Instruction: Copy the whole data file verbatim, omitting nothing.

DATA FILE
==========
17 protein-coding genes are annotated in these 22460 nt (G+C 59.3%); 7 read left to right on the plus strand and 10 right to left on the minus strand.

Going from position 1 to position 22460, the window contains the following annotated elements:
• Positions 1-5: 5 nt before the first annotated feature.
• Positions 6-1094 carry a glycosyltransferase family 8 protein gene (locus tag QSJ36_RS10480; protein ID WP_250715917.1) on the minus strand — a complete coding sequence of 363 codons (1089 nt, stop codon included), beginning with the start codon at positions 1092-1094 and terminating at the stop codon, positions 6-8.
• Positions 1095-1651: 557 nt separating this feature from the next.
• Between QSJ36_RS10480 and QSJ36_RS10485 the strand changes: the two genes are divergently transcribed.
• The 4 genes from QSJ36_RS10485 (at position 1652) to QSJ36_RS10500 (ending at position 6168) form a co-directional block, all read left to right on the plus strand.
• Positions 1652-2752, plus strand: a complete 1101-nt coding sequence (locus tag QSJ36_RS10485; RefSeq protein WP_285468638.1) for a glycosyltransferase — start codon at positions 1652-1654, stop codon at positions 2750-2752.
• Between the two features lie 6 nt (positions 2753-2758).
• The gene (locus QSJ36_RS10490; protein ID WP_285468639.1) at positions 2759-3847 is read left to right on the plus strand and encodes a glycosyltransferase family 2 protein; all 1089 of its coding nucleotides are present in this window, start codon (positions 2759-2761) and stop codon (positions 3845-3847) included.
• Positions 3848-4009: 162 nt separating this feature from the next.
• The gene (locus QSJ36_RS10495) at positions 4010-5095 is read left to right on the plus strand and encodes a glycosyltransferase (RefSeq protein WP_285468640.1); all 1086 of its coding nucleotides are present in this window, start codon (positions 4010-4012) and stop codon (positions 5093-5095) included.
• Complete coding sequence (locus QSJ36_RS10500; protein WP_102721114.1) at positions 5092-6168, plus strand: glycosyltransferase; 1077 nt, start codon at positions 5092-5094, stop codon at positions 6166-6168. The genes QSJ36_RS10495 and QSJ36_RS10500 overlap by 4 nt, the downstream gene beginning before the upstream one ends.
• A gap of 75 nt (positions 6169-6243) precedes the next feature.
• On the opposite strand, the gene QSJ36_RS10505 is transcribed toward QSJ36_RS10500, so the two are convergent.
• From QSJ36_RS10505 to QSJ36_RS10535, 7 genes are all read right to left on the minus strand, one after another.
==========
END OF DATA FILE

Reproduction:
17 protein-coding genes are annotated in these 22460 nt (G+C 59.3%); 7 read left to right on the plus strand and 10 right to left on the minus strand.

Going from position 1 to position 22460, the window contains the following annotated elements:
• Positions 1-5: 5 nt before the first annotated feature.
• Positions 6-1094 carry a glycosyltransferase family 8 protein gene (locus tag QSJ36_RS10480; protein ID WP_250715917.1) on the minus strand — a complete coding sequence of 363 codons (1089 nt, stop codon included), beginning with the start codon at positions 1092-1094 and terminating at the stop codon, positions 6-8.
• Positions 1095-1651: 557 nt separating this feature from the next.
• Between QSJ36_RS10480 and QSJ36_RS10485 the strand changes: the two genes are divergently transcribed.
• The 4 genes from QSJ36_RS10485 (at position 1652) to QSJ36_RS10500 (ending at position 6168) form a co-directional block, all read left to right on the plus strand.
• Positions 1652-2752, plus strand: a complete 1101-nt coding sequence (locus tag QSJ36_RS10485; RefSeq protein WP_285468638.1) for a glycosyltransferase — start codon at positions 1652-1654, stop codon at positions 2750-2752.
• Between the two features lie 6 nt (positions 2753-2758).
• The gene (locus QSJ36_RS10490; protein ID WP_285468639.1) at positions 2759-3847 is read left to right on the plus strand and encodes a glycosyltransferase family 2 protein; all 1089 of its coding nucleotides are present in this window, start codon (positions 2759-2761) and stop codon (positions 3845-3847) included.
• Positions 3848-4009: 162 nt separating this feature from the next.
• The gene (locus QSJ36_RS10495) at positions 4010-5095 is read left to right on the plus strand and encodes a glycosyltransferase (RefSeq protein WP_285468640.1); all 1086 of its coding nucleotides are present in this window, start codon (positions 4010-4012) and stop codon (positions 5093-5095) included.
• Complete coding sequence (locus QSJ36_RS10500; protein WP_102721114.1) at positions 5092-6168, plus strand: glycosyltransferase; 1077 nt, start codon at positions 5092-5094, stop codon at positions 6166-6168. The genes QSJ36_RS10495 and QSJ36_RS10500 overlap by 4 nt, the downstream gene beginning before the upstream one ends.
• A gap of 75 nt (positions 6169-6243) precedes the next feature.
• On the opposite strand, the gene QSJ36_RS10505 is transcribed toward QSJ36_RS10500, so the two are convergent.
• From QSJ36_RS10505 to QSJ36_RS10535, 7 genes are all read right to left on the minus strand, one after another.